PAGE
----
Posted by: Ali Davis | August 23, 2009

The Puzzle of Making Softness Seem Bad-Ass

I took a weekend of qi gong classes a few months ago.

We learned a tiny bit about the philosophy of yin and yang. One of the things that stuck with me was that, while yang is the aggressive, striking-out force, the instructor said that yin is stronger in the long run.

Yin is the trickle of water that, over years and years, wears away the rock.

I’ve been thinking about this because I’ve finally gotten a copy of The Family and it’s scaring the hell out of me.

The Family is a group of — well, not “Christians” according to their own terminology, but followers of Christ. An odd Christ, different than the one I’d heard about.

Their Jesus is all about consolidating power. Indeed, he’s all about favoring the powerful. The meek may inherit the earth, but only after the powerful have sucked it dry and are finished with it.

I’m a huge fan of freedom of religion, both as an anthropology nerd and a freedom nerd, but The Family is testing that for me. Their ultimate goal is not a democracy. It’s a kingdom, and a theocratic one at that.

They are actively working to place members and gain influence in high levels of government all over the world. In fact, author Jeff Sharlet points out that they may be violating the Logan Act, not that anyone bothers to enforce it.

Other, more traditionally Christian Evangelical groups have projects that frighten me too: Getting evolution out of the science  curriculum in schools. Getting The Gays the hell back in the closet to better pretend they don’t exist. Restricting access to birth control for women. Not even “just” abortions, mind you – the pill too. Even for adults. Even for married adults. (Why isn’t that frightening to more people? And why is the fact that they’re after the pill but not condoms even more frightening?)

And a huge chunk of the politicized Evangelicals – and there are surprising numbers of them – see changing our country’s laws to fit their narrow interpretation of the Bible (or, really, the second half of it) as not only an appropriate goal, but an urgent one. Even though our Deist founding fathers really hoped we wouldn’t do that.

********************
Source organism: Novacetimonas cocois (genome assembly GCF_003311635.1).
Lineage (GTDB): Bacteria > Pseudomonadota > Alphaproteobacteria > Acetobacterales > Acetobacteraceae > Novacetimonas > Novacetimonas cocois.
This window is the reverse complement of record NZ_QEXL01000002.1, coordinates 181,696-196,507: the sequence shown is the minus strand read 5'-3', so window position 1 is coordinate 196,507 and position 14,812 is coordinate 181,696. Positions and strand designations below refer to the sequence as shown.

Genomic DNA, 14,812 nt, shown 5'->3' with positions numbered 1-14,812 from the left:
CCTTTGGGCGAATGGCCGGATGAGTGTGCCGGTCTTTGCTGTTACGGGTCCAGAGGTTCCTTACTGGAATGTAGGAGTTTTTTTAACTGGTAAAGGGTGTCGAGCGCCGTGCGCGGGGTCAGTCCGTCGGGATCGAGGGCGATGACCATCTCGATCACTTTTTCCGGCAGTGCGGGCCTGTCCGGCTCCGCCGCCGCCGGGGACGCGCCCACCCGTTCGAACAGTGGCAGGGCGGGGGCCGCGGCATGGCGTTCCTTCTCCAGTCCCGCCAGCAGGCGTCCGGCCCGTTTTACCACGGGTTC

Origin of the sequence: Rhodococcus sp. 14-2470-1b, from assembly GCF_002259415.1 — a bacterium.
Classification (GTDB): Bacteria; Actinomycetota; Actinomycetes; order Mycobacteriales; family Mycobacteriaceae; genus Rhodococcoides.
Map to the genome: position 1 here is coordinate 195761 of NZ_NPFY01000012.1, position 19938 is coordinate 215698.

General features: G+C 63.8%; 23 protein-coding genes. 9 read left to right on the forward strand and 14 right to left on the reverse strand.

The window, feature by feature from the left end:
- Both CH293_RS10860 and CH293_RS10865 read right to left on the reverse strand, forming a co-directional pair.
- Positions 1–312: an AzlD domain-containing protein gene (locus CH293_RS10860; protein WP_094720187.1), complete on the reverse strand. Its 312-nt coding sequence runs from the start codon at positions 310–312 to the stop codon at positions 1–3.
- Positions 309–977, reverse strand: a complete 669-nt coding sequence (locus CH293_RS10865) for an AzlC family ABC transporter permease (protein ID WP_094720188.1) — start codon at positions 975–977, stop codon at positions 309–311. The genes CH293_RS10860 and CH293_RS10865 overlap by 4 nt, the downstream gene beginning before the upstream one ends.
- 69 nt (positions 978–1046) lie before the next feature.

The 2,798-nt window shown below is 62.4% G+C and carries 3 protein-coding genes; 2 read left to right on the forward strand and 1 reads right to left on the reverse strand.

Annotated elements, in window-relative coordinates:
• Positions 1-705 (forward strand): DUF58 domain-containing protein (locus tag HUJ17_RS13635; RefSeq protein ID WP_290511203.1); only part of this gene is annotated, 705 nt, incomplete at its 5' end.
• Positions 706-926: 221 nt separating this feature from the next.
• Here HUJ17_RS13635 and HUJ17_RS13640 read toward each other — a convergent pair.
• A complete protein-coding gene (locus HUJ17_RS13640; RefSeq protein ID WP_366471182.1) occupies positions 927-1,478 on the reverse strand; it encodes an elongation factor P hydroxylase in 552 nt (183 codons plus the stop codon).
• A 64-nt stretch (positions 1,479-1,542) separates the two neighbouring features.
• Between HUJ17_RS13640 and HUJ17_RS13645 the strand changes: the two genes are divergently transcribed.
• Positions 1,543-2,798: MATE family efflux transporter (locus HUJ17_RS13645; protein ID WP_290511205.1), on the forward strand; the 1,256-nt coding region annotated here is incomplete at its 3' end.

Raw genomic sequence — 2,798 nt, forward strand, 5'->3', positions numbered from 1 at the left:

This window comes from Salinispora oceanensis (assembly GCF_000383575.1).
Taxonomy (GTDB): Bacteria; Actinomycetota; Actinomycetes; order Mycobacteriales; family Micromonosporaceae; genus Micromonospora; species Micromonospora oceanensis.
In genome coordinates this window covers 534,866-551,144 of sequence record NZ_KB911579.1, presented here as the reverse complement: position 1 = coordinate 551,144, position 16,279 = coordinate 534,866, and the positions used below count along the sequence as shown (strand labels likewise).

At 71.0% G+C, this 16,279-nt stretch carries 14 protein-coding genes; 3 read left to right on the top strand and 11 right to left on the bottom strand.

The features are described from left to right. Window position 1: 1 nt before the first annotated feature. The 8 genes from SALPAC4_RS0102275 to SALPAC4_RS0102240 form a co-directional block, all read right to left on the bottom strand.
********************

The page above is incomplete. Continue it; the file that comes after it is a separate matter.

What scares me the most is I don’t know how to defend against that kind of fervor.

What I want to do, deeply enough to creep myself out, is to start my own multi-armed secret society dedicated to fighting them, to spreading reason, education, fair secular laws, and true religious and cultural tolerance.

We can boost the appeal by setting up enough secrecy,  passwords, symbolism, and grades of initiation to make people feel special and in the know.

What we can’t do is replicate the fervor.

The people in The Family believe they are warriors of God. They have adrenaline. They have marching orders – what the marketing people I used to work with referred to as a “call to action”.

And they have the kind of hard, black-and-white certainty that makes rushing ahead and fighting so much easier: We have a perfect understanding of the mind of God. This is what Jesus would definitely do. GO!

They have yang.

Other philosophies, other religions, and other brands of Christianity that respect other points of view as valid paths or tend not to do as much charging around. Or international manipulating.

How do you get people as fired up about uncertainty?

No one will be able to tell which religion – if any – is correct until after death, so let’s fight to give the other guys some breathing room!

This is a WAR to make sure that everyone can worship quietly and privately! Or not!

I am a SOLDIER of cultural relativism!

But there has to be a way, because we need the recruits.

And also a graphic designer to make some really cool symbols.



  1. You should know about this guy: Josh McDowell; his website is here:

    In Christian evangelical circles McDowell is hugely influential — on a level with James Dobson — and is a key element for the fundamentalist fervor adopted by so many traditional/fundamentalist/evangelical Christians in their fight against the culture’s negative creep into their religious values. He is seen as the godfather, if you will, of the current crop of adult youth pastors in America.

    In particular, read his speech on tolerance:

    He’s written a book on tolerance, or I should say against tolerance:

    If you don’t know the biblical story of Joshua and the battle of Jericho, you should read it. Why? Because you’re a kind of female Joshua. NIV version:

    Explained on wiki

    Wonderful piece.

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